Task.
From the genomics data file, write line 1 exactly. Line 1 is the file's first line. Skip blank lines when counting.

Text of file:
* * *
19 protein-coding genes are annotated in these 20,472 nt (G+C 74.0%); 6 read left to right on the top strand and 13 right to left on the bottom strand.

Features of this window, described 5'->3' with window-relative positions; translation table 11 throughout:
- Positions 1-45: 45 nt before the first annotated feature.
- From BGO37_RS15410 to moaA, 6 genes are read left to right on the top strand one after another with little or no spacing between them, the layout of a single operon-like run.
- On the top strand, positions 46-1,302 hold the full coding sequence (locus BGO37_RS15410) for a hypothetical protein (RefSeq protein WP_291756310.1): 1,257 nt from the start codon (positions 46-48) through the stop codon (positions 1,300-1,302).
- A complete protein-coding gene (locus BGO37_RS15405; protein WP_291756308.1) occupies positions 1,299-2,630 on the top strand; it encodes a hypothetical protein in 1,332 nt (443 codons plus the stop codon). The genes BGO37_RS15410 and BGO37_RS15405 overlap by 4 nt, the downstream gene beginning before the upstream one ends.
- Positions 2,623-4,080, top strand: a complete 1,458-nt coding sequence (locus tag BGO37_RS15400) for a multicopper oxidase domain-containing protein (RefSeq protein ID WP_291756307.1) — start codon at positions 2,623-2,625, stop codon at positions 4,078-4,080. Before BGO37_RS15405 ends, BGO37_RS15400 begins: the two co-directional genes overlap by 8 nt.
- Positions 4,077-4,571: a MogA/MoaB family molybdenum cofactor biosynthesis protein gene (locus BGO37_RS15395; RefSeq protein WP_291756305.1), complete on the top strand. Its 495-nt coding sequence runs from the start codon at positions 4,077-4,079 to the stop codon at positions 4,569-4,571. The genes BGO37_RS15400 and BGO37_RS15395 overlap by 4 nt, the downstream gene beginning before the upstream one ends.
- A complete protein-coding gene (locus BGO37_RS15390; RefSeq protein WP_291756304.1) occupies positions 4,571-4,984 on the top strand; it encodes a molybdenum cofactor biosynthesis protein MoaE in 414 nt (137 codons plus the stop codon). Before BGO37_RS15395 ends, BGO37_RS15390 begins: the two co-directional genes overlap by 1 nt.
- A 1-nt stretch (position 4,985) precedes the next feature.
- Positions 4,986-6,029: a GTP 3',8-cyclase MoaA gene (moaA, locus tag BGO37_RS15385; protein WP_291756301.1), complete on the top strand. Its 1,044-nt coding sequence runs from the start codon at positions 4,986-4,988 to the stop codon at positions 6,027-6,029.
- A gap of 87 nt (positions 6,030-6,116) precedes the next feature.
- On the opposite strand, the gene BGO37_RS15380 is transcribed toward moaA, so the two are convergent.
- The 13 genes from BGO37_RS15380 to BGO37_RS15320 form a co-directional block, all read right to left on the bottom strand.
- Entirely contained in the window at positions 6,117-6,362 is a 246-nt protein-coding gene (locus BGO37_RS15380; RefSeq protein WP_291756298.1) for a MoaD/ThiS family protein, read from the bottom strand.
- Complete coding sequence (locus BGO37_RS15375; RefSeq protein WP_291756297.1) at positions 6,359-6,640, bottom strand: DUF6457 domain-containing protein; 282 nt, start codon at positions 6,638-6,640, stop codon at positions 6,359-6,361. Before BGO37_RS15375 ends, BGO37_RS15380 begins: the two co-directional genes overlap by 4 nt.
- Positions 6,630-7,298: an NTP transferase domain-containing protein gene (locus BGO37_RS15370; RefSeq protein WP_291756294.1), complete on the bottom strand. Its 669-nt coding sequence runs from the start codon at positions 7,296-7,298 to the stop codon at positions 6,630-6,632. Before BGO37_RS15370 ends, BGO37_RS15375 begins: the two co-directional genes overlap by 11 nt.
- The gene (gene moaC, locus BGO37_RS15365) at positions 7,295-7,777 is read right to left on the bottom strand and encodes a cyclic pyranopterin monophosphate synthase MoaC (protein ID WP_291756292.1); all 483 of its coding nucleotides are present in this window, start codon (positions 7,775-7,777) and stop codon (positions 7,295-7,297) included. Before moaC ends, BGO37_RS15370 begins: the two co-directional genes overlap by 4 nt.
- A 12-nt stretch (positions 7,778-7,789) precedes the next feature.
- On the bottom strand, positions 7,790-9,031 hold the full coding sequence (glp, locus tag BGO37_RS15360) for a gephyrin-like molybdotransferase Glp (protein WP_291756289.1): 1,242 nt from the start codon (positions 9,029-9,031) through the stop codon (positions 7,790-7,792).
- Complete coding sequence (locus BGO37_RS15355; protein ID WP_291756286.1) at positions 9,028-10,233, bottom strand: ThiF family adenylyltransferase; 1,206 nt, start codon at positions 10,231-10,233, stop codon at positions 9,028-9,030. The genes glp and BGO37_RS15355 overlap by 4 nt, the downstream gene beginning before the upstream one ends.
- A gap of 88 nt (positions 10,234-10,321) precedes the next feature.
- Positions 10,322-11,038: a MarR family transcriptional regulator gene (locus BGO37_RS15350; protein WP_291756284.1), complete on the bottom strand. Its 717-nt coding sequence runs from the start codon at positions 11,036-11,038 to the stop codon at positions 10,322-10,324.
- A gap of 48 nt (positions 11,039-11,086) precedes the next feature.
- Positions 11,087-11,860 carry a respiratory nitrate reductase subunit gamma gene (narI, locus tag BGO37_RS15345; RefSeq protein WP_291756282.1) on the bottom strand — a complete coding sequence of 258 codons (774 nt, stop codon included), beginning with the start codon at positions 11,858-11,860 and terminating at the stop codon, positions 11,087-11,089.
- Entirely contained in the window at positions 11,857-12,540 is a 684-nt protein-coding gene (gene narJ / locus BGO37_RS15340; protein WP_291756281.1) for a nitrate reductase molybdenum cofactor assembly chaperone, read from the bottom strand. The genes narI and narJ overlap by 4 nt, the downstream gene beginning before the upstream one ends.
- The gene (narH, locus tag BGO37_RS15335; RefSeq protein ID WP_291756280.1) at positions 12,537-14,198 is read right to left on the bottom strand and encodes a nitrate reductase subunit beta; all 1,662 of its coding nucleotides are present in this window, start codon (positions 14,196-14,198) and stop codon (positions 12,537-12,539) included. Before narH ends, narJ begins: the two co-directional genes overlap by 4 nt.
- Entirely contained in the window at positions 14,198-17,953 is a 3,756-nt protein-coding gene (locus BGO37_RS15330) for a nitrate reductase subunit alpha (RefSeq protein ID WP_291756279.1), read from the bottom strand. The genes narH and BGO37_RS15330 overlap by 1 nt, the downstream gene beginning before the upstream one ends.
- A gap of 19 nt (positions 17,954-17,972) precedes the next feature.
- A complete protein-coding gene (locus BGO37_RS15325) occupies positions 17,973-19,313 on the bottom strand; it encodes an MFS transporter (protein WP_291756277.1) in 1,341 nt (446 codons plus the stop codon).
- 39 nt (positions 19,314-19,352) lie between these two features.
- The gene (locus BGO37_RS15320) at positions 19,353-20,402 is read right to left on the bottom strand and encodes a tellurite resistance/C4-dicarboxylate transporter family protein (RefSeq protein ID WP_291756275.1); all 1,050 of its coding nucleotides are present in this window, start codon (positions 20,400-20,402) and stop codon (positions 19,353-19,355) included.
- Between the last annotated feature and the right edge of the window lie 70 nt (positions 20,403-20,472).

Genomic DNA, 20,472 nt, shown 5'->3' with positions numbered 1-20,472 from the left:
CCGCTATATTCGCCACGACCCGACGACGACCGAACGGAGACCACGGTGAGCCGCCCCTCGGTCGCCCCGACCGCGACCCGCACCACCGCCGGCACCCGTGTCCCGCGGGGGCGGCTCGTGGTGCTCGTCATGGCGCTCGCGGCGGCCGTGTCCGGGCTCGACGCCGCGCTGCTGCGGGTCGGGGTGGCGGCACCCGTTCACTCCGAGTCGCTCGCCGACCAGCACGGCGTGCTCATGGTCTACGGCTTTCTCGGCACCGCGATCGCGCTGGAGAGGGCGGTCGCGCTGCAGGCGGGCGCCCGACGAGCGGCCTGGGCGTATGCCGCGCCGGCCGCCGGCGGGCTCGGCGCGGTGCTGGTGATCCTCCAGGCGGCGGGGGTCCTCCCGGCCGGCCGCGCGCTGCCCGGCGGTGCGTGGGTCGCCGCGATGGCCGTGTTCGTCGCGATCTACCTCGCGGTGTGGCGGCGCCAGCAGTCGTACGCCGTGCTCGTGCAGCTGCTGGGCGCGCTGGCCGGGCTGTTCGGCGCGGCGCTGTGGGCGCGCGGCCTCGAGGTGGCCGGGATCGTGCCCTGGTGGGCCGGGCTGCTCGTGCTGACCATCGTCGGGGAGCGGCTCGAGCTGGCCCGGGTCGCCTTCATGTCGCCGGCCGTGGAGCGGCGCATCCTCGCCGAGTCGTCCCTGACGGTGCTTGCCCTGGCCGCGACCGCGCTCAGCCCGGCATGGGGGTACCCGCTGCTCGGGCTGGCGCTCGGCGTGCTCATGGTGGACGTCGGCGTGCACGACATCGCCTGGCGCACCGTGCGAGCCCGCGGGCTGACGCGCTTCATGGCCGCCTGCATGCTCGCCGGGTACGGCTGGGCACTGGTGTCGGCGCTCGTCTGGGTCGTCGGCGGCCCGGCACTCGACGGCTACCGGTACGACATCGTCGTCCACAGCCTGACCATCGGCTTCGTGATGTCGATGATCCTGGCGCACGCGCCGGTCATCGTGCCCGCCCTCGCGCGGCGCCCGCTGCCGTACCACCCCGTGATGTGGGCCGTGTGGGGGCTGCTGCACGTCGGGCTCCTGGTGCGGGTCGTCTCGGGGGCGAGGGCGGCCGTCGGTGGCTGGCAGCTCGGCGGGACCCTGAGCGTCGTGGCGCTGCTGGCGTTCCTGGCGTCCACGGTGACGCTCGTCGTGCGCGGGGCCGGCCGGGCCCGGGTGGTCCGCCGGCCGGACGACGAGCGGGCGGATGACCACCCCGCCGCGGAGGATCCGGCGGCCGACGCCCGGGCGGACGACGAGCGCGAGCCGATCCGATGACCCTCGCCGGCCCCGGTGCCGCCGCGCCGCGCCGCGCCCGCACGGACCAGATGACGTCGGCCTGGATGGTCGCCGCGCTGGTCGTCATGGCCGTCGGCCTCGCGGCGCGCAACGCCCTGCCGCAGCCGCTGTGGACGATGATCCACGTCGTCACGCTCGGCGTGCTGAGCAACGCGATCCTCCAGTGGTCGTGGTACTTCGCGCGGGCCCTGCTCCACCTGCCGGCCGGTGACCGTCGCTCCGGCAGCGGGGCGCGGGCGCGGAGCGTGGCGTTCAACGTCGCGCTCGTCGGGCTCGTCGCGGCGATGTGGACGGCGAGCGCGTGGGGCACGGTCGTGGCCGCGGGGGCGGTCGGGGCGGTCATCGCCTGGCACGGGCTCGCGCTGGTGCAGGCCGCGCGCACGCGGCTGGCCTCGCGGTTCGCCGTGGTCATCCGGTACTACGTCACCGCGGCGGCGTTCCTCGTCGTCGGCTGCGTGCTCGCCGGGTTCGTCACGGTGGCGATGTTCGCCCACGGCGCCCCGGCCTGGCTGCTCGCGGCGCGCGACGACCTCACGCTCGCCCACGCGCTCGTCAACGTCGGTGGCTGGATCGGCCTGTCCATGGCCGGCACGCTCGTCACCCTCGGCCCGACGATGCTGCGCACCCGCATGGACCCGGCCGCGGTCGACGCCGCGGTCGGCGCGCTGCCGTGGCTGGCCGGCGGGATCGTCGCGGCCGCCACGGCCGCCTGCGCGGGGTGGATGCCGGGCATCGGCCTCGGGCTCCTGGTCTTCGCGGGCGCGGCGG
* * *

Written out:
19 protein-coding genes are annotated in these 20,472 nt (G+C 74.0%); 6 read left to right on the top strand and 13 right to left on the bottom strand.